Walter Ewing /IPC: massive immigration is great! (note: assumes we're a completely different country and more like Europe)
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The Immigration Policy Center offers a mini-study (written by Walter Ewing) called "Fuzzy Math: The Anti-Immigration Arguments of NumbersUSA Don’t Add Up" (http://immigrationpolicy.org/index.php?content=fc060209):
According to the anti-immigration group NumbersUSA, immigration to the United States is all about arithmetic: immigration increases the U.S. population, and more people presumably means more pollution, more urban sprawl, more competition for jobs, and higher taxes for Americans who must shoulder the costs of “over-population.”1 At first glance, this argument is attractive in its simplicity: less immigration, fewer people, a better environment, more jobs, lower taxes. However, as with so many simple arguments about complex topics, it is fundamentally flawed and misses the point. “Over-population” is not the primary cause of the environmental or economic woes facing the United States, so arbitrary restrictions on immigration will not create a cleaner environment or a healthier economy.
Ewing goes on to describe all the ways that massive immigration wouldn't impact the environment. To summarize, we'd have to transform ourselves into Sweden in order to reduce or minimize the impact. Ewing doesn't even slightly acknowledge that, no, we aren't Western Europe. According to him, "[t]he problem is less about how many people are in the United States, and more about how the United States produces and consumes". Yet, he and the IPC aren't requiring a coupling between massive immigration and different building and environmental policies; they aren't saying that massive immigration should be possible once we're all green. Their position is irresponsible, encouraging massive immigration into a society that's at most very lightly green. They're basically acknowledging NumbersUSA's point and providing a fantastical way in which NumbersUSA's concerns would be mitigated.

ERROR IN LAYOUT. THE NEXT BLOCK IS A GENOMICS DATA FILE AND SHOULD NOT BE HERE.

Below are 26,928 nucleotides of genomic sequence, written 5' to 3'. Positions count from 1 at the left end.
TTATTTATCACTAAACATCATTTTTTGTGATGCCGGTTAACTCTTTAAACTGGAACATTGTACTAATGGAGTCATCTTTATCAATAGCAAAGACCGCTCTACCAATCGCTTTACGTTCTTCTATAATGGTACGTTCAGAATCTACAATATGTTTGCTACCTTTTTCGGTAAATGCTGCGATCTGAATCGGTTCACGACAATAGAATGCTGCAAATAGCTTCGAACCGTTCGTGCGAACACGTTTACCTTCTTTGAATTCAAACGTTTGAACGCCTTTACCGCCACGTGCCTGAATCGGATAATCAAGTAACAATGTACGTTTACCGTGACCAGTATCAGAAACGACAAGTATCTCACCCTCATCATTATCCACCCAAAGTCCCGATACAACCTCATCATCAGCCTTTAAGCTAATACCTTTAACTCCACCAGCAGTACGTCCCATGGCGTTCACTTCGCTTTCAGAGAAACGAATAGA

Eweing also takes fault with an economic analysis NumbersUSA did; he may or may not have a point. However, he in turn doesn't work non-economic factors into his analysis, such as the huge cost of giving the Mexican government even more political power inside the U.S.
He also mentions the Rob Paral report discussed here and an older Giovanni Peri report; see this. Regarding chain migration, whatever both sides are claiming the fact remains that any form of comprehensive immigration reform would increase it greatly.